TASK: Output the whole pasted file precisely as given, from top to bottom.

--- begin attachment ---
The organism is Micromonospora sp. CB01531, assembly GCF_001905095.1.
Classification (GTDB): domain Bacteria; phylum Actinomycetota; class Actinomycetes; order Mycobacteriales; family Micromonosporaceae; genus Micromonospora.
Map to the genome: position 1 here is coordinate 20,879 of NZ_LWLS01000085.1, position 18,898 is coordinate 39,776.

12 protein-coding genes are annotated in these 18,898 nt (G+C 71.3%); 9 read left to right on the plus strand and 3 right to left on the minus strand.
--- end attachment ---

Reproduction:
The organism is Micromonospora sp. CB01531, assembly GCF_001905095.1.
Classification (GTDB): domain Bacteria; phylum Actinomycetota; class Actinomycetes; order Mycobacteriales; family Micromonosporaceae; genus Micromonospora.
Map to the genome: position 1 here is coordinate 20,879 of NZ_LWLS01000085.1, position 18,898 is coordinate 39,776.

12 protein-coding genes are annotated in these 18,898 nt (G+C 71.3%); 9 read left to right on the plus strand and 3 right to left on the minus strand.